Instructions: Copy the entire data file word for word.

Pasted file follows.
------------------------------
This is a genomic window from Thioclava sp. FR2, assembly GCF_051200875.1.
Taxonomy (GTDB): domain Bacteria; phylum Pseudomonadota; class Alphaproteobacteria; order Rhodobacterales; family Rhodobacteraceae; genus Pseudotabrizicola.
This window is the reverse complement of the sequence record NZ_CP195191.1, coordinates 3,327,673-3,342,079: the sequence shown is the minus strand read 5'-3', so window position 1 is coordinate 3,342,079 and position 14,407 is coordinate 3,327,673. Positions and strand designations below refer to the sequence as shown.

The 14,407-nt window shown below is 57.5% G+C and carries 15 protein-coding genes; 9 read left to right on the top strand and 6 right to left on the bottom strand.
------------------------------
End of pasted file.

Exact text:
This is a genomic window from Thioclava sp. FR2, assembly GCF_051200875.1.
Taxonomy (GTDB): domain Bacteria; phylum Pseudomonadota; class Alphaproteobacteria; order Rhodobacterales; family Rhodobacteraceae; genus Pseudotabrizicola.
This window is the reverse complement of the sequence record NZ_CP195191.1, coordinates 3,327,673-3,342,079: the sequence shown is the minus strand read 5'-3', so window position 1 is coordinate 3,342,079 and position 14,407 is coordinate 3,327,673. Positions and strand designations below refer to the sequence as shown.

The 14,407-nt window shown below is 57.5% G+C and carries 15 protein-coding genes; 9 read left to right on the top strand and 6 right to left on the bottom strand.